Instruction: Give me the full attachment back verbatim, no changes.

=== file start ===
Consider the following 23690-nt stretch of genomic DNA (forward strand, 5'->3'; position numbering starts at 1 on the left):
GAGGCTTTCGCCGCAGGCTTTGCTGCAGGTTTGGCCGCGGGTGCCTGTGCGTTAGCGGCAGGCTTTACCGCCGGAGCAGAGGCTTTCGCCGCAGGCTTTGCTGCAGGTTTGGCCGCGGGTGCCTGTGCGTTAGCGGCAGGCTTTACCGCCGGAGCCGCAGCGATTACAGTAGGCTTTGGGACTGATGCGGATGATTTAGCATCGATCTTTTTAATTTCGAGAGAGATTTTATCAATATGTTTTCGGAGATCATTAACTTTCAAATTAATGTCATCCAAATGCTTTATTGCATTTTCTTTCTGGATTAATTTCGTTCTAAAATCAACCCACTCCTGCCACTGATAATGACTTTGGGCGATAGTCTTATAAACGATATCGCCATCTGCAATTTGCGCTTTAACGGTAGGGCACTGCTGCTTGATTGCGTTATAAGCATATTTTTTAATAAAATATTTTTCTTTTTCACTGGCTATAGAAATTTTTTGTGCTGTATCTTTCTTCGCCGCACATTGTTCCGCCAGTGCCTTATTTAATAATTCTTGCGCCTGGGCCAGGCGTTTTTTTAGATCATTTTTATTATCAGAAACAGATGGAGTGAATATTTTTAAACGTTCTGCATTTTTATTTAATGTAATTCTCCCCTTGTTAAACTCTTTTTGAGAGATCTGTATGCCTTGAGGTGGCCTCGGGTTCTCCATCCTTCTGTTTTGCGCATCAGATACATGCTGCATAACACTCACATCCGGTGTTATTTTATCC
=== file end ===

Consider the following 23690-nt stretch of genomic DNA (forward strand, 5'->3'; position numbering starts at 1 on the left):
GAGGCTTTCGCCGCAGGCTTTGCTGCAGGTTTGGCCGCGGGTGCCTGTGCGTTAGCGGCAGGCTTTACCGCCGGAGCAGAGGCTTTCGCCGCAGGCTTTGCTGCAGGTTTGGCCGCGGGTGCCTGTGCGTTAGCGGCAGGCTTTACCGCCGGAGCCGCAGCGATTACAGTAGGCTTTGGGACTGATGCGGATGATTTAGCATCGATCTTTTTAATTTCGAGAGAGATTTTATCAATATGTTTTCGGAGATCATTAACTTTCAAATTAATGTCATCCAAATGCTTTATTGCATTTTCTTTCTGGATTAATTTCGTTCTAAAATCAACCCACTCCTGCCACTGATAATGACTTTGGGCGATAGTCTTATAAACGATATCGCCATCTGCAATTTGCGCTTTAACGGTAGGGCACTGCTGCTTGATTGCGTTATAAGCATATTTTTTAATAAAATATTTTTCTTTTTCACTGGCTATAGAAATTTTTTGTGCTGTATCTTTCTTCGCCGCACATTGTTCCGCCAGTGCCTTATTTAATAATTCTTGCGCCTGGGCCAGGCGTTTTTTTAGATCATTTTTATTATCAGAAACAGATGGAGTGAATATTTTTAAACGTTCTGCATTTTTATTTAATGTAATTCTCCCCTTGTTAAACTCTTTTTGAGAGATCTGTATGCCTTGAGGTGGCCTCGGGTTCTCCATCCTTCTGTTTTGCGCATCAGATACATGCTGCATAACACTCACATCCGGTGTTATTTTATCC